life.  I picture the squirrel community hashing things out through tree climbing races not weaponry races, with which squirrel dares to collect and share the most nuts for hibernation season rather than horde them, or by who hangs the longest by her tail to grab the last tomato frustrating that tomato-hording human.

I think we are in dire and serious need of fun! Seriously, we all need chill pills and to get some hilarious, outrageous, crazy, wacky fun. In college my roommate and I were well-known for turning our exam stress into some tension busting lunacy such as flipping everything we could in our room upside down; or creating “Better Cheddar” soccer games or putting a sign on our door that read “The International House of Flapdoodles” to signify out loud our wackiness. We worked hard to be wacky and it benefited our community life and friendship as well as stimulated our learning and growing as students. It helped us reach and grow our imaginations without harming others.

I write this one week after Easter when, in the Christian tradition, life pulls one over on death! Death has lost and life and light has won. Yet so many fellow “Christians” act as if bad news and death still hold sway. Why do Christians take on the worldly stature of serious business in the church as though real life has not won the day?  Why argue and rail about things that ultimately do not matter like music or money or whose name goes on memorial benches when we can be relishing and sharing the good news – that God has had the last laugh on death, destruction, sorrow, hate, violence and the whole worldly caboodle of negativity. All the while we should be showing the crazy joy of life’s victory from the soles of our feet through our enlivened souls.

Don’t you want some laughter and healing in your part of the world? Take in a big breathe. The Spirit is alive in you. Whatever is going on around you just let out a loud guffaw.  Look that bad news in the face and for this moment issue an enormous flying chuckle, a chortle or make a funny face. Stick out your tongue. Wave and smile at a passerby. You will find it is contagious, and begins shattering the blackness in your life. Be filled with energy, joy, a little awe and a renewed appreciation of life.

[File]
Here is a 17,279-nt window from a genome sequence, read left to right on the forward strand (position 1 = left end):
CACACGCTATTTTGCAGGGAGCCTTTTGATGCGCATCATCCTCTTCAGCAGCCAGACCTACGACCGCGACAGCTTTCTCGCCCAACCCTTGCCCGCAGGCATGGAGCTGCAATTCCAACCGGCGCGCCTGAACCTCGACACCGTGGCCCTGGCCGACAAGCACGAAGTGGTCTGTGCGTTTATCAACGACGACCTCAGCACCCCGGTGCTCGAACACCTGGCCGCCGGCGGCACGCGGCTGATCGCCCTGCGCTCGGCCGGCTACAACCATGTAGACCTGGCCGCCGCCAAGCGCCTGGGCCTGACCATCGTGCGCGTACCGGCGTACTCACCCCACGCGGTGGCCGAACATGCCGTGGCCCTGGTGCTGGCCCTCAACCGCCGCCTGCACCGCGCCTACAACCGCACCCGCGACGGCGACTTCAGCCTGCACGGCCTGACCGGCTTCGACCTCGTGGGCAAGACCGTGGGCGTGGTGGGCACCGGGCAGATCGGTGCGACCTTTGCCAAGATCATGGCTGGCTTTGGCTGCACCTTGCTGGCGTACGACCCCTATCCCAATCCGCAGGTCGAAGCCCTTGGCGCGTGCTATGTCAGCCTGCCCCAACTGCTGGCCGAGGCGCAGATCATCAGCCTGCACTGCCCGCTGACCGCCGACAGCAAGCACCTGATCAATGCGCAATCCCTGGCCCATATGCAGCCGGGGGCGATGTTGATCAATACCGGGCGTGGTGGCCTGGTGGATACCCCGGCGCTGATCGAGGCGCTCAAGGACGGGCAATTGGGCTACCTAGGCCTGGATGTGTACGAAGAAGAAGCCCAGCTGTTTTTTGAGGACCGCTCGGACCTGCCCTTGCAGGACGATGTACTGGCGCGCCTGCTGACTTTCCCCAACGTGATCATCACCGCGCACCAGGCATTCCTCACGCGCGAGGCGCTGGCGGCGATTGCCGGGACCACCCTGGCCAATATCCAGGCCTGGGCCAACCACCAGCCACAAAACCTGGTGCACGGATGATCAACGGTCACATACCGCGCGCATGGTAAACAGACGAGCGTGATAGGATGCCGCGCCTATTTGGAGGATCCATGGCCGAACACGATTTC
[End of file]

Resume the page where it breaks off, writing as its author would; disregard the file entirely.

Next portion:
I think we need a willingness to be playful amongst us again to bring perspective and change. We need more than one of these types to bring light and laughter to a broken, violent world.  Or better still we need to laugh more – at ourselves and the world around us. For God’s sake, do not take everything so damned serious.

I am making the squirrel my religious totem, to remind me to live a little, to go a little zany for LIFE. Life is not all about gathering nuts, it is about being a bit nutty to loosen tension, open hearts and make life worth living.

Give life a chance. 
Won’t you do something a little nutso today!?!

Friday, March 6, 2015

It's All About that Face...

Recently, our townhome complex was re-sided. It was a big controversy because a number of the neighbors did not like the design change from the original look of vertical siding to horizontal siding. One man went as far as saying, “Everyone has horizontal siding and it looks awful. I chose to live here because the vertical look was pleasingly different. Now you are telling me my property has to look crappy?!”

The evils of horizontal siding were hotly debated. I was stuck on the notion that my neighbor might go to the trouble of selling his home of 15 years worked to his taste and perfection, because he did not like the façade.  Would he really make a choice based on outside appearances rather than what was lived on the inside.  The word siding got me thinking……

 We all spend a lot of time on appearances. Many of us change our facades with regularity – different clothes (underwear hopefully at least) daily and certainly with the seasons, we redecorate homes or offices, we get our hair cut or let it grow long, even might change the color. The changing fronts can be helpful, especially if it promotes a feeling of confidence or well-being for an individual. Such veneers we put on can help us in life.